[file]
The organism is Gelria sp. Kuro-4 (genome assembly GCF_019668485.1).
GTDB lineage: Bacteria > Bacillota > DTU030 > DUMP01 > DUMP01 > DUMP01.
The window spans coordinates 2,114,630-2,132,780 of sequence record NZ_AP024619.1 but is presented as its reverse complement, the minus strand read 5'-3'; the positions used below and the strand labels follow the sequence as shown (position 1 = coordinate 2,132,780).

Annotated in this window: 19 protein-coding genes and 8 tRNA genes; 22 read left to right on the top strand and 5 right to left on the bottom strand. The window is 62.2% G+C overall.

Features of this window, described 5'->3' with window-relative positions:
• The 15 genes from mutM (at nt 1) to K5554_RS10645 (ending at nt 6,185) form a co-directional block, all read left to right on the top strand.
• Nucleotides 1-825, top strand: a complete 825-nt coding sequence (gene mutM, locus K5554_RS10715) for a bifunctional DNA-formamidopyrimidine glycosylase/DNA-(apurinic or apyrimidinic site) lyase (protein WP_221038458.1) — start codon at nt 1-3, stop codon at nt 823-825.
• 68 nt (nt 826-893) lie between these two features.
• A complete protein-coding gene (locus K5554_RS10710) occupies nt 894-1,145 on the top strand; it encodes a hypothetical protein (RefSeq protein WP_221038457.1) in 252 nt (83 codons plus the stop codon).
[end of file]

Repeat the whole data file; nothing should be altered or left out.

The organism is Gelria sp. Kuro-4 (genome assembly GCF_019668485.1).
GTDB lineage: Bacteria > Bacillota > DTU030 > DUMP01 > DUMP01 > DUMP01.
The window spans coordinates 2,114,630-2,132,780 of sequence record NZ_AP024619.1 but is presented as its reverse complement, the minus strand read 5'-3'; the positions used below and the strand labels follow the sequence as shown (position 1 = coordinate 2,132,780).

Annotated in this window: 19 protein-coding genes and 8 tRNA genes; 22 read left to right on the top strand and 5 right to left on the bottom strand. The window is 62.2% G+C overall.

Features of this window, described 5'->3' with window-relative positions:
• The 15 genes from mutM (at nt 1) to K5554_RS10645 (ending at nt 6,185) form a co-directional block, all read left to right on the top strand.
• Nucleotides 1-825, top strand: a complete 825-nt coding sequence (gene mutM, locus K5554_RS10715) for a bifunctional DNA-formamidopyrimidine glycosylase/DNA-(apurinic or apyrimidinic site) lyase (protein WP_221038458.1) — start codon at nt 1-3, stop codon at nt 823-825.
• 68 nt (nt 826-893) lie between these two features.
• A complete protein-coding gene (locus K5554_RS10710) occupies nt 894-1,145 on the top strand; it encodes a hypothetical protein (RefSeq protein WP_221038457.1) in 252 nt (83 codons plus the stop codon).